A foundation for the legalization of divorce in England.
[Thomas Cranmer; Walter Haddon; John Cheke, Sir; England and Wales. Commissioners on Revision of the Ecclesiastical Laws, 1550-1552.] Reformatio Legum Ecclesiasticarum : Ex Authoritate primum Regis Henrici. 8. inchoata: Deinde per Regem Edovardum 6. provecta, adauctaque in hunc modum, atque nunc ad pleniorem ipsarum reformationem in lucem aedita. Ex officina Johannis Daij: Londini, 1571. , 149,  leaves. small 4to., 19 x 14 cm., Original vellum boards.,spine renewed, endpapers renewed, some dampstaining (most visible on the lower part of the first 10 nunmbered leaves) and diminishing thereafter , some occasional old faint stains throughout. Generally, Very Good and COMPLETE. VERY RARE. [SOLD]
This very rare book is a fundamental work of the English Reformation. It was drawn up in 1552 by Commissioners headed by Thomas Cranmer, and published for the first time in 1571 with the later additions and amendments of Matthew Parker, by John Fox, the martyrologist. It was in part a codification that justified Henry’s earlier divorce from Catherine of Aragon, which resulted in the separation of the English Church from union with the Holy See. It notably provided a foundation for the the legalization of divorce whereby it established that marriage was not a sacrament, and that an innocent person might again marry in the case of adultery, absolute desertion, protracted absence, mortal enmities, or, cruelty. Due to the death of Edward VI, it was never officially enacted, but it did enjoy unofficial authority in ecclesiastical courts.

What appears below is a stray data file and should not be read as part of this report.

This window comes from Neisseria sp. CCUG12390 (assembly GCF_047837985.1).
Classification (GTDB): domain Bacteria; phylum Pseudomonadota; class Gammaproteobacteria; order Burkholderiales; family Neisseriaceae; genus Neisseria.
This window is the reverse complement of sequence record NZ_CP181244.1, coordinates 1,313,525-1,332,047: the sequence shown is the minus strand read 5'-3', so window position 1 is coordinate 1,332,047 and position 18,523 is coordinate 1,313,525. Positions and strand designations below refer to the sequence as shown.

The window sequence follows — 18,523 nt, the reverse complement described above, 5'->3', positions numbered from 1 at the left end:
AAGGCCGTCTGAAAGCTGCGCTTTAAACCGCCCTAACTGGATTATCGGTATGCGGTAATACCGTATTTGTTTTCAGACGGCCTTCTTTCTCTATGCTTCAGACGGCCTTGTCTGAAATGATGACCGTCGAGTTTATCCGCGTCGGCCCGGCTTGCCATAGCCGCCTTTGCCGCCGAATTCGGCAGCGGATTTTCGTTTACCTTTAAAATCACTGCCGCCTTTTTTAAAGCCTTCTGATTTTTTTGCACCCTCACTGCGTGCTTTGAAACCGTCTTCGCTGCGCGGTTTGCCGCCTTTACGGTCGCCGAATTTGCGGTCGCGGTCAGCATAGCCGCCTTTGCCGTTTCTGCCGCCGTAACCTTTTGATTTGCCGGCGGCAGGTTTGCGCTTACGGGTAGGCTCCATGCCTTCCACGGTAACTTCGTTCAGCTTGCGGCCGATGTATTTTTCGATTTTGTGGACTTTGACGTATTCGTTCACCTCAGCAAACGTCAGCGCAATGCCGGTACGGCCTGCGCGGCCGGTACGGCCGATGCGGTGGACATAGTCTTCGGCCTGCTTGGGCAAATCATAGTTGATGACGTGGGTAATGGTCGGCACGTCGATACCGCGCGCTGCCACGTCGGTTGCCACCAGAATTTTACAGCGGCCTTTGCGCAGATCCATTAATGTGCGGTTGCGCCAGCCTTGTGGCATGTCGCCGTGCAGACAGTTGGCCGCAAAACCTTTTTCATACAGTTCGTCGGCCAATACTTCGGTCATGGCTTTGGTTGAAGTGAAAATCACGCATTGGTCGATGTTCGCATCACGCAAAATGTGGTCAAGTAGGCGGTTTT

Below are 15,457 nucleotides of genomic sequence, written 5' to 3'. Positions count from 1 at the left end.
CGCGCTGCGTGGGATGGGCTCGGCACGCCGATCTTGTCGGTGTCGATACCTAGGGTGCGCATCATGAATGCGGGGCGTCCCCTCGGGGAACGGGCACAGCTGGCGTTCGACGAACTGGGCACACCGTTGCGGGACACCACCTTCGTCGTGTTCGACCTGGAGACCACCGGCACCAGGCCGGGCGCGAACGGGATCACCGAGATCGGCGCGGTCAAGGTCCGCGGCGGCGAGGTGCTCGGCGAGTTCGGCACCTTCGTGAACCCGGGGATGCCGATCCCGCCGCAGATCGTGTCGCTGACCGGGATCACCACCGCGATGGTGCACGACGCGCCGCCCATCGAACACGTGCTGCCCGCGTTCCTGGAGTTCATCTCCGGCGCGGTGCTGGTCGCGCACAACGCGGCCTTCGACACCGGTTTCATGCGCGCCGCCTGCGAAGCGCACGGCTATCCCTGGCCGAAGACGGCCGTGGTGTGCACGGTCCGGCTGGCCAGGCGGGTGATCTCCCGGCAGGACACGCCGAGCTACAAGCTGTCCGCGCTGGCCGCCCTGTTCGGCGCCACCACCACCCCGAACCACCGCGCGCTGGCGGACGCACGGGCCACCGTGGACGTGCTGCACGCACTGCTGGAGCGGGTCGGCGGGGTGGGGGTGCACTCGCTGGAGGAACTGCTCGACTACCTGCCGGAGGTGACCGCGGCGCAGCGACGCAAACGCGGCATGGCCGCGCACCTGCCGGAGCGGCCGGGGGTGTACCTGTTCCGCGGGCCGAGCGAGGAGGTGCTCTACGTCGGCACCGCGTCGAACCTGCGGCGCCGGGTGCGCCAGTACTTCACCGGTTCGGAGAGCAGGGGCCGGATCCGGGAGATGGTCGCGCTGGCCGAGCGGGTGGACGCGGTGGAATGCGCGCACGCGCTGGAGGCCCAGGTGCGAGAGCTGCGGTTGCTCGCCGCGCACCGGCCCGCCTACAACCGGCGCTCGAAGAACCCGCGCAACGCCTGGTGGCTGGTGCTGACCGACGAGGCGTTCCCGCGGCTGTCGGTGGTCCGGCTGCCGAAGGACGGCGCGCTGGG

” Thomas Cranmer (2 July 1489 – 21 March 1556) was a leader of the English Reformation and Archbishop of Canterbury during the reigns of Henry VIII and Edward VI. ” [Wikipedia]